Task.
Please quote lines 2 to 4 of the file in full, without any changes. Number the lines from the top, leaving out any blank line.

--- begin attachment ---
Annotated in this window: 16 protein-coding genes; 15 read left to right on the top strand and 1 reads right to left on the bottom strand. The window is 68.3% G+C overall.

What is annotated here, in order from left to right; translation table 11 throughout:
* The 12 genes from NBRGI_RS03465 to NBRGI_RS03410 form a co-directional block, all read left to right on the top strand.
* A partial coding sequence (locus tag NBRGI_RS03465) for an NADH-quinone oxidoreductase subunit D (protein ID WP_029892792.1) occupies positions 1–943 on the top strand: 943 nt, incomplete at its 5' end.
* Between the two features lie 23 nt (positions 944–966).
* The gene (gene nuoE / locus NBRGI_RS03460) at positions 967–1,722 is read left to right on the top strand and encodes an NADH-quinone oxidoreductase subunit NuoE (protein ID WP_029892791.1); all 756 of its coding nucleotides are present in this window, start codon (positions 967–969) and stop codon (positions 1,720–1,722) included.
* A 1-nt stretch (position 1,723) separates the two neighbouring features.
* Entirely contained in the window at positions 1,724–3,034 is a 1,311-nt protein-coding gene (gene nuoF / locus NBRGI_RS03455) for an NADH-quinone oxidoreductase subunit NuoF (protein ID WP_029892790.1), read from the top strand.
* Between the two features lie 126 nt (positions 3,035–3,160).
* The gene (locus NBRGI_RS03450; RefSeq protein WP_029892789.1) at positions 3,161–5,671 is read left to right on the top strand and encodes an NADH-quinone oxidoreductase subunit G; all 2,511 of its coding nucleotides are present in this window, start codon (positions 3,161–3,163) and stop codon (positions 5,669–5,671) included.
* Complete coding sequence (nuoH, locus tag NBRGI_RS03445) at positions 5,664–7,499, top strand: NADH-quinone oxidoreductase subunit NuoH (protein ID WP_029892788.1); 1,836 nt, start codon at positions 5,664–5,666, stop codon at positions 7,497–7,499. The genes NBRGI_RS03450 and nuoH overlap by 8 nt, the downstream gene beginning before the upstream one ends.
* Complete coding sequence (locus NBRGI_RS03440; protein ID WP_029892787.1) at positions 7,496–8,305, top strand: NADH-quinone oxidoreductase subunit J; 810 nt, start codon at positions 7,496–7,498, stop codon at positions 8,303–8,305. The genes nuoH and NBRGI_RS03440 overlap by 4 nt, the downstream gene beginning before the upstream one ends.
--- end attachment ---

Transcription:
What is annotated here, in order from left to right; translation table 11 throughout:
* The 12 genes from NBRGI_RS03465 to NBRGI_RS03410 form a co-directional block, all read left to right on the top strand.
* A partial coding sequence (locus tag NBRGI_RS03465) for an NADH-quinone oxidoreductase subunit D (protein ID WP_029892792.1) occupies positions 1–943 on the top strand: 943 nt, incomplete at its 5' end.